Sand fractions ranged from 67.28% to 77.01% with a mean value of 82.80% (surface soils) and between 64.92% to 76.11% with a mean of 68.74% (subsurface soils); Silt from 12.90% to 28.46% and 13.20% to 29.24% with means of 20.23% and 21.78% respectively; clay contents from 1.90% to 14.90% and 2.54% to 24.62% with means of 7.19% and 9.48% respectively for surface and subsurface soil samples collected from the study area (Table 2). This high sand content of the soils is characterized by sand formed on unconsolidated coastal plain sand and sandstones. Since sandy soil is not fit for crop production, the presence of oil-spill which significantly increased the percentage sand has adverse effect on the fertility of the affected soils. This is as a result of a probable high drainage of oil into the lower horizon of the soil causing aeration problem as the air pores get blocked with oil, which prevent the easy flow of nutrients to the soil (Figure 2). The soils are characterized as coarse-textured with a high proportion of sand fraction exceeding 70%. Such soils lack adsorptive capacity for basic plant nutrients and water. Consequently, such soils have weak surface aggregation and are vulnerable to erosion .
5.2. Chemical Characteristics of the Soil
The chemical properties of the soils under study are summarized in Table 3 in relation to the sampling stations. Basically, results obtained from laboratory analyses were compared with acceptable conditions under which crops can thrive in the study area . It is discussed under the following nutrient concentrations:
5.2.1. Soil pH
Soil pH is fundamental to the understanding of soil systems, because it is an indicator of many reactions in the soils. It shows whether the soil is acidic, neutral or basic and provides useful information on the availability of the exchangeable
Figure 2. Soil physical properties in Ogoni region.
cations. Soil pH controls plant nutrient availability and microbial reactions in soils. The pH of the air-dried soils ranged from 4.2 to 5.8 (surface soils) and 4.2 to 5.6 (subsurface soils) with means of 5.0 and 5.3 respectively (Table 3) within Khana, Gokana, Eleme and Tai study locations. This depicts strong acidity in the ecological zone. The project environment is strongly acidic across the sampling stations due to the leaching of basic cations from the soil solum. Such acidic soil condition can induce phosphate fixation and consequently reduce the ability of microbes to fix atmospheric nitrogen. The strong acid condition indicates that certain elements such as Zinc, Iron, Manganese and Aluminium are available in soils of the study environment. The soils are all slightly acidic and this acidity cannot be attributed entirely to the oil spill since other non-oil producing areas such as Yeghe and Kpong are equally acidic. The acidity is typical of the soils of southern part of Nigeria and is ascribed to the excessive precipitation which leads to leaching loose of most of the basic cations in the soil .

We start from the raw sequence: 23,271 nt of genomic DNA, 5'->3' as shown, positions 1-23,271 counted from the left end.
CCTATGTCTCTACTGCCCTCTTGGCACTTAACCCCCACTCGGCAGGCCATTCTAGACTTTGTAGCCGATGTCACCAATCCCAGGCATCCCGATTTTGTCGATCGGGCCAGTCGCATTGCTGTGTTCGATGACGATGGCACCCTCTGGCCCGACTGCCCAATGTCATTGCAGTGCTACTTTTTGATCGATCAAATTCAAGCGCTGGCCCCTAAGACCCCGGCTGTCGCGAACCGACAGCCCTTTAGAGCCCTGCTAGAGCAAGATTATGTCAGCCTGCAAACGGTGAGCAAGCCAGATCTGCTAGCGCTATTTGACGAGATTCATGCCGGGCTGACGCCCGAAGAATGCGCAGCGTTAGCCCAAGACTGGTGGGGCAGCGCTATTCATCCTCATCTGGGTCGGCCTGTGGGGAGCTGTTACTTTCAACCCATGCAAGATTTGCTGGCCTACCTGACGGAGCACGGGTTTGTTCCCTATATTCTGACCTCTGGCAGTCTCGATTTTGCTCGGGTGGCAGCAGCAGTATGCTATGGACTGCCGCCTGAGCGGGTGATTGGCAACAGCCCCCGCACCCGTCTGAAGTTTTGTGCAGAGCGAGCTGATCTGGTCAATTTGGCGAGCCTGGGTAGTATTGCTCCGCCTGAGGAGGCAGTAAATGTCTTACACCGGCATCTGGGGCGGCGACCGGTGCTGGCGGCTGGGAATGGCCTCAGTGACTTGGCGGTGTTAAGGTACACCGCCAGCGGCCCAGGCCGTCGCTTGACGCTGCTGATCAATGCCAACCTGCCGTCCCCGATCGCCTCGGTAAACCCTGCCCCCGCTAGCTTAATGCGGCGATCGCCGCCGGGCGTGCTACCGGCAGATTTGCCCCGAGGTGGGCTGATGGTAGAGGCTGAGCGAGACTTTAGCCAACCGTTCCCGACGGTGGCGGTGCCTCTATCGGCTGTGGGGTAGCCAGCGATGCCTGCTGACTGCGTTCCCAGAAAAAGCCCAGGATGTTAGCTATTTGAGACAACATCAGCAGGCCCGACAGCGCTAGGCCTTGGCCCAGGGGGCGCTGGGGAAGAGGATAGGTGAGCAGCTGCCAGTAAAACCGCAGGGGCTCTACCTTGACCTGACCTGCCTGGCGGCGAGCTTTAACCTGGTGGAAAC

5.2.2. Electrical Conductivity (EC)
The electrical conductivity values varied from 0.025 to 0.049 dSm−1 (surface soils) while 0.026 to 0.500 dSm−1 were recorded for the subsurface soil samples in all the sampling stations (Table 3). This range of values indicates that the soils are non-saline as all the values along the stations are below 4 dSm−1  and do not exceed the critical value of 2 dSm−1 for sensitive crop species . These results suggest that the soils do not have salinity problem.
5.2.3. Organic Carbon and Total Nitrogen contents
Carbon is an essential plant nutrient and the foundation of all life . Carbon compound are enzymatically oxidized to produce carbon dioxide, water, energy, and decomposer biomass. Soil organic matter contributes to soil aggregation and
reduces susceptibility to erosion . The organic carbon in soils of the study area ranged from 1.00% to 3.80% and between 1.00% to 2.79% for surface and subsurface soils respectively across the prescribed stations (Table 3). Such soils are rated medium in fertility status . The results indicate that organic carbon decreases with depth in all the stations used for this study. From the results, Tai station recorded the highest level of organic carbon contents, while the lowest content was obtained in Eleme, Tai and Khana of the ecological zone. Thus, in spite of the level of pollution, the soils can sustain crop production in the ecological zone.
Nitrogen in the form of protein is present in the protoplasm of every cell. The available form of Nitrogen in the soil is ammonium or nitrate ion. Total nitrogen varied from 0.03% to 0.08% and 0.02% to 0.06% for surface and subsurface soils respectively in all the stations sampled for this study (Table 3). This range of values is rated low when compared with the medium range of 0.10% to 0.45%  for soils of the area under study. In a similar manner, total nitrogen decreases with depth in all the stations where the samples were collected. These locational ranges of values is consistent with the works of  who reported average total percentage of 0.08 in soils of the Cross River Coastal plain sands and mean range of 0.10% to 0.14% reported by Abii and Nwosu  for surface and subsurface soils of Eleme in Rivers State. Thus, there is variation in the contents of total nitrogen in this ecological zone.